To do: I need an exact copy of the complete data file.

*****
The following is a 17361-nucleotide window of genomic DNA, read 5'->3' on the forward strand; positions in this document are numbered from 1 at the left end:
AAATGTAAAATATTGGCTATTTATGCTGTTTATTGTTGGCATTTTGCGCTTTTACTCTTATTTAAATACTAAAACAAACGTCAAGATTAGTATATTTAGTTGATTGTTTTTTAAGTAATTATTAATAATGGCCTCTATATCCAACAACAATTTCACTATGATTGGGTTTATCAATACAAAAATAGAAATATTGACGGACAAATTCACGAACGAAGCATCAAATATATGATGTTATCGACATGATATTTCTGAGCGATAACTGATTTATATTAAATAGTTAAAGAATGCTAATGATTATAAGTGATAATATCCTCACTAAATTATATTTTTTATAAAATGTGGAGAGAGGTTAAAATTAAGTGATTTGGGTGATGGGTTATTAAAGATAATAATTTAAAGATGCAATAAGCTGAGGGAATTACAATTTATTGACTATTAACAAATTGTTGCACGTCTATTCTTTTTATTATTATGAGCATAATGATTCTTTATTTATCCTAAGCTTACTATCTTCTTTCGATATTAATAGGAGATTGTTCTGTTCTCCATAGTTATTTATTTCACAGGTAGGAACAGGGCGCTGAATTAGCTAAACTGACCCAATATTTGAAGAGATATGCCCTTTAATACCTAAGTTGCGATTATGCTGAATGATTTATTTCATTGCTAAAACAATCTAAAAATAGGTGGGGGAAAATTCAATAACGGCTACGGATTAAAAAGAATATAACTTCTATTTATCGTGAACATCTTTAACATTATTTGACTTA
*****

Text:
The following is a 17361-nucleotide window of genomic DNA, read 5'->3' on the forward strand; positions in this document are numbered from 1 at the left end:
AAATGTAAAATATTGGCTATTTATGCTGTTTATTGTTGGCATTTTGCGCTTTTACTCTTATTTAAATACTAAAACAAACGTCAAGATTAGTATATTTAGTTGATTGTTTTTTAAGTAATTATTAATAATGGCCTCTATATCCAACAACAATTTCACTATGATTGGGTTTATCAATACAAAAATAGAAATATTGACGGACAAATTCACGAACGAAGCATCAAATATATGATGTTATCGACATGATATTTCTGAGCGATAACTGATTTATATTAAATAGTTAAAGAATGCTAATGATTATAAGTGATAATATCCTCACTAAATTATATTTTTTATAAAATGTGGAGAGAGGTTAAAATTAAGTGATTTGGGTGATGGGTTATTAAAGATAATAATTTAAAGATGCAATAAGCTGAGGGAATTACAATTTATTGACTATTAACAAATTGTTGCACGTCTATTCTTTTTATTATTATGAGCATAATGATTCTTTATTTATCCTAAGCTTACTATCTTCTTTCGATATTAATAGGAGATTGTTCTGTTCTCCATAGTTATTTATTTCACAGGTAGGAACAGGGCGCTGAATTAGCTAAACTGACCCAATATTTGAAGAGATATGCCCTTTAATACCTAAGTTGCGATTATGCTGAATGATTTATTTCATTGCTAAAACAATCTAAAAATAGGTGGGGGAAAATTCAATAACGGCTACGGATTAAAAAGAATATAACTTCTATTTATCGTGAACATCTTTAACATTATTTGACTTA